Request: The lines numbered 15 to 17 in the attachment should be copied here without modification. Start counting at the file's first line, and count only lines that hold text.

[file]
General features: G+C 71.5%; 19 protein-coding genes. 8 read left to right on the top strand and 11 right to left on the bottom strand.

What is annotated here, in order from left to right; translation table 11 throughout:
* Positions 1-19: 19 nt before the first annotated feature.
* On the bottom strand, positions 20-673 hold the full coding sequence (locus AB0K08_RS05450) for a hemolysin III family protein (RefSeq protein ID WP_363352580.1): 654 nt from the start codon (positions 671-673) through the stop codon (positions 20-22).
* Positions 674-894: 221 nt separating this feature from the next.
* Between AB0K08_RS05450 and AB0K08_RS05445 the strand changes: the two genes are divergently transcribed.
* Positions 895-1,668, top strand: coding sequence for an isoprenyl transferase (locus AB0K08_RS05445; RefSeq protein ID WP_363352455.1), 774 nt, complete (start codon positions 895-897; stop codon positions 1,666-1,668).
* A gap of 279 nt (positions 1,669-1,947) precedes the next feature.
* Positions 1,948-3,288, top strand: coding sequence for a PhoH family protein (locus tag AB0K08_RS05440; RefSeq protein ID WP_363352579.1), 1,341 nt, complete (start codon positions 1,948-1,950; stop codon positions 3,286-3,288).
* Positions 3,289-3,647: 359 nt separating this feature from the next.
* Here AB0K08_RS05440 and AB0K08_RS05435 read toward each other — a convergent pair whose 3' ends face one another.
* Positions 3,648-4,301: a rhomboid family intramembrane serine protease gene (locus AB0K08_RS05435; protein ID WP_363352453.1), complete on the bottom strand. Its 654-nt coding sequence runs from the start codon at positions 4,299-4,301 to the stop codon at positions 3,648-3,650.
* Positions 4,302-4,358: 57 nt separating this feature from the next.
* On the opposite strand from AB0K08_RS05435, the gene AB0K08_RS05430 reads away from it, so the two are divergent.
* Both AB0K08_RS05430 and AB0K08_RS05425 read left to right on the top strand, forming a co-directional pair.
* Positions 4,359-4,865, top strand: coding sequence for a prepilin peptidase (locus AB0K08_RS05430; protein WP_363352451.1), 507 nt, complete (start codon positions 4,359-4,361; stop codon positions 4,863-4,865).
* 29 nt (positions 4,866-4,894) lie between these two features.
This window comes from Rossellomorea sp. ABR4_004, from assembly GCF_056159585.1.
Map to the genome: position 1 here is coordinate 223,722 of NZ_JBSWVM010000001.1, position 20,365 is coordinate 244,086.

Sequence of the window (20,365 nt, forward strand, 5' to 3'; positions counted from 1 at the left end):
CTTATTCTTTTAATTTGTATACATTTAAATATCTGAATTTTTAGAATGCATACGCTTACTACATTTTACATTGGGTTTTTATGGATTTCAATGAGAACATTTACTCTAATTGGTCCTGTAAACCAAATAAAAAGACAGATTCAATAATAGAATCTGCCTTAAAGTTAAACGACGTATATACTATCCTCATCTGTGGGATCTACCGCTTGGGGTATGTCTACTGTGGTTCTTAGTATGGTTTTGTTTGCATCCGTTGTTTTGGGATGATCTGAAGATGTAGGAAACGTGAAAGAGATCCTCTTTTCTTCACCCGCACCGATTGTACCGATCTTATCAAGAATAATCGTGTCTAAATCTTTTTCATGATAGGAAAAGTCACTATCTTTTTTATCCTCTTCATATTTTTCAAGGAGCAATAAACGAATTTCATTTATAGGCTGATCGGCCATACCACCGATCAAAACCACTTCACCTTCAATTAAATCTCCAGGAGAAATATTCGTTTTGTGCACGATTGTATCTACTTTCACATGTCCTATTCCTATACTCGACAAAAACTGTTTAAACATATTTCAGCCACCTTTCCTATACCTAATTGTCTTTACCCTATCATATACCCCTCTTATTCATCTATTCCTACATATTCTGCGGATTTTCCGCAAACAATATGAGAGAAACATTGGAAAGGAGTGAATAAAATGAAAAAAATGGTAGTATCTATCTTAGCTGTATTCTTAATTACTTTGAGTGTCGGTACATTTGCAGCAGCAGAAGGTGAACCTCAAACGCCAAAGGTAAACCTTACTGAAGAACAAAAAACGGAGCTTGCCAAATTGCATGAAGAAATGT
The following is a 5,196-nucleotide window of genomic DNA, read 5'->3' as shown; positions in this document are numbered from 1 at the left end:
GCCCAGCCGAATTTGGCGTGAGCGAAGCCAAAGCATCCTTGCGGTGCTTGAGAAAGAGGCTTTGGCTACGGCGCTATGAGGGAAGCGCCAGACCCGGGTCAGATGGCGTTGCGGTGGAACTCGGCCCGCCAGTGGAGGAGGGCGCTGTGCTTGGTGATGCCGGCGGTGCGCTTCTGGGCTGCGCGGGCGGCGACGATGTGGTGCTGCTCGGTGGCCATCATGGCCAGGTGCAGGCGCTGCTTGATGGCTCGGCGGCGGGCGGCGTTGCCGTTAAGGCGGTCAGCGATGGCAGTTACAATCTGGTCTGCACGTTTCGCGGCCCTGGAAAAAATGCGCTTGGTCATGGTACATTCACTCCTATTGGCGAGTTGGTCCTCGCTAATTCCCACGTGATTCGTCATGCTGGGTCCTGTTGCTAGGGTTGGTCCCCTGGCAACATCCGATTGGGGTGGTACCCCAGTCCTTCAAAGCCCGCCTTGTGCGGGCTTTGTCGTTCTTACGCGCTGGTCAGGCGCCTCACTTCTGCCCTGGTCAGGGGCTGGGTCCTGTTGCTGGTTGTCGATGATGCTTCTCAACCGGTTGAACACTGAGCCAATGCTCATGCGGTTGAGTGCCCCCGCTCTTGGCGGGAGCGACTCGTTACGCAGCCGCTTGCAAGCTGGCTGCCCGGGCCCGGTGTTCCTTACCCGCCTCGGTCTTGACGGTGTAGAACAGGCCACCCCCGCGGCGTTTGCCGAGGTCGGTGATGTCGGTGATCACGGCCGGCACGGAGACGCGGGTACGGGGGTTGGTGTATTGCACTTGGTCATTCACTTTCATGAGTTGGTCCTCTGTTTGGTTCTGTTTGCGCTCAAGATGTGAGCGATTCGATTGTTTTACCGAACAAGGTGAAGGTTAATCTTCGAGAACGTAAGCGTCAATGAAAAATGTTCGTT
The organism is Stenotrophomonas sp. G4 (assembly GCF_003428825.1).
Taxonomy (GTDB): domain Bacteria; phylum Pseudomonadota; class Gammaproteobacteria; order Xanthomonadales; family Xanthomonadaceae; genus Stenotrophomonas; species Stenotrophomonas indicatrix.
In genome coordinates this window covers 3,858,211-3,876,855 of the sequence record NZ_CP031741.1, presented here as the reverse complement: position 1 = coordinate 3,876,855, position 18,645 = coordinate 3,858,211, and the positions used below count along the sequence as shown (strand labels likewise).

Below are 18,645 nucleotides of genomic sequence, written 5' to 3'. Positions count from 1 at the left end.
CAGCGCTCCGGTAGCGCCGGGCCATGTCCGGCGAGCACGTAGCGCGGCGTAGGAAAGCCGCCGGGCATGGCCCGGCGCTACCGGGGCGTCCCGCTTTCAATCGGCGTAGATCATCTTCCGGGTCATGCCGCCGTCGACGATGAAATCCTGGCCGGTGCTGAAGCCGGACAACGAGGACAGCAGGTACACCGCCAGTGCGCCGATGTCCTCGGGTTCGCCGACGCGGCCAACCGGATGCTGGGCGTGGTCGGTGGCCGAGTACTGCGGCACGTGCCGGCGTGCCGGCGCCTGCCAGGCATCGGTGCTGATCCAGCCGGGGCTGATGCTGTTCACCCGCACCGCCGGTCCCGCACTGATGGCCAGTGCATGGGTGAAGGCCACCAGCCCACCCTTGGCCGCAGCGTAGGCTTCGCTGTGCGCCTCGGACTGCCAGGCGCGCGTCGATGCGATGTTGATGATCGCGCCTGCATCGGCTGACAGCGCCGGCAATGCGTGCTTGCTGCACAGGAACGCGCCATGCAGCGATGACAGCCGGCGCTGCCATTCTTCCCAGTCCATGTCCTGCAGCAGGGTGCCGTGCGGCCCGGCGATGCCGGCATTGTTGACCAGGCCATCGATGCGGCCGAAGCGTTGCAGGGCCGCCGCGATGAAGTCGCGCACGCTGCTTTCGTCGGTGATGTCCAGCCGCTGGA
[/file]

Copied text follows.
* Both AB0K08_RS05430 and AB0K08_RS05425 read left to right on the top strand, forming a co-directional pair.
* Positions 4,359-4,865, top strand: coding sequence for a prepilin peptidase (locus AB0K08_RS05430; protein WP_363352451.1), 507 nt, complete (start codon positions 4,359-4,361; stop codon positions 4,863-4,865).
* 29 nt (positions 4,866-4,894) lie between these two features.